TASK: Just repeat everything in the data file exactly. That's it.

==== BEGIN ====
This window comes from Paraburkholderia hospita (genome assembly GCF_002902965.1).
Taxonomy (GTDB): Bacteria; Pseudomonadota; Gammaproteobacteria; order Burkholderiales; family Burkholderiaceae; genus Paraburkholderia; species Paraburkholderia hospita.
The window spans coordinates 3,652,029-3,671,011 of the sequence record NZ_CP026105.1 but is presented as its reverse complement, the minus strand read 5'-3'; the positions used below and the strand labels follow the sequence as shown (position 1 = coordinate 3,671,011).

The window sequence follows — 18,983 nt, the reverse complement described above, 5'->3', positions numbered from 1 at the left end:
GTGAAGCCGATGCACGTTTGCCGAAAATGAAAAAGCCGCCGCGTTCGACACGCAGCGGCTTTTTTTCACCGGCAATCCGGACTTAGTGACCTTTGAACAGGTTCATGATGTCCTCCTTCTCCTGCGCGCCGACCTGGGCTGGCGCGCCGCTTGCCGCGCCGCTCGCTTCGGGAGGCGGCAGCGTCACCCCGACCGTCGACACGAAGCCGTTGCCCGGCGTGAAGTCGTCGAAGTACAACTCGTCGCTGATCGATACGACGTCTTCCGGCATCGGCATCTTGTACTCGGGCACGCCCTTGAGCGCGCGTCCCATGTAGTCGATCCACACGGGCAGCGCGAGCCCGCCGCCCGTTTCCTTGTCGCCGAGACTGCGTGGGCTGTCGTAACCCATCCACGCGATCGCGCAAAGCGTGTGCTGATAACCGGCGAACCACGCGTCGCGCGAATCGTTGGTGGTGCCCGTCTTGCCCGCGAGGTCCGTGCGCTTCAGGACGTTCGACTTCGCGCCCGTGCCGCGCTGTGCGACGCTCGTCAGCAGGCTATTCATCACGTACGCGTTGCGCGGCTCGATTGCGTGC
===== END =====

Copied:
This window comes from Paraburkholderia hospita (genome assembly GCF_002902965.1).
Taxonomy (GTDB): Bacteria; Pseudomonadota; Gammaproteobacteria; order Burkholderiales; family Burkholderiaceae; genus Paraburkholderia; species Paraburkholderia hospita.
The window spans coordinates 3,652,029-3,671,011 of the sequence record NZ_CP026105.1 but is presented as its reverse complement, the minus strand read 5'-3'; the positions used below and the strand labels follow the sequence as shown (position 1 = coordinate 3,671,011).

The window sequence follows — 18,983 nt, the reverse complement described above, 5'->3', positions numbered from 1 at the left end:
GTGAAGCCGATGCACGTTTGCCGAAAATGAAAAAGCCGCCGCGTTCGACACGCAGCGGCTTTTTTTCACCGGCAATCCGGACTTAGTGACCTTTGAACAGGTTCATGATGTCCTCCTTCTCCTGCGCGCCGACCTGGGCTGGCGCGCCGCTTGCCGCGCCGCTCGCTTCGGGAGGCGGCAGCGTCACCCCGACCGTCGACACGAAGCCGTTGCCCGGCGTGAAGTCGTCGAAGTACAACTCGTCGCTGATCGATACGACGTCTTCCGGCATCGGCATCTTGTACTCGGGCACGCCCTTGAGCGCGCGTCCCATGTAGTCGATCCACACGGGCAGCGCGAGCCCGCCGCCCGTTTCCTTGTCGCCGAGACTGCGTGGGCTGTCGTAACCCATCCACGCGATCGCGCAAAGCGTGTGCTGATAACCGGCGAACCACGCGTCGCGCGAATCGTTGGTGGTGCCCGTCTTGCCCGCGAGGTCCGTGCGCTTCAGGACGTTCGACTTCGCGCCCGTGCCGCGCTGTGCGACGCTCGTCAGCAGGCTATTCATCACGTACGCGTTGCGCGGCTCGATTGCGTGC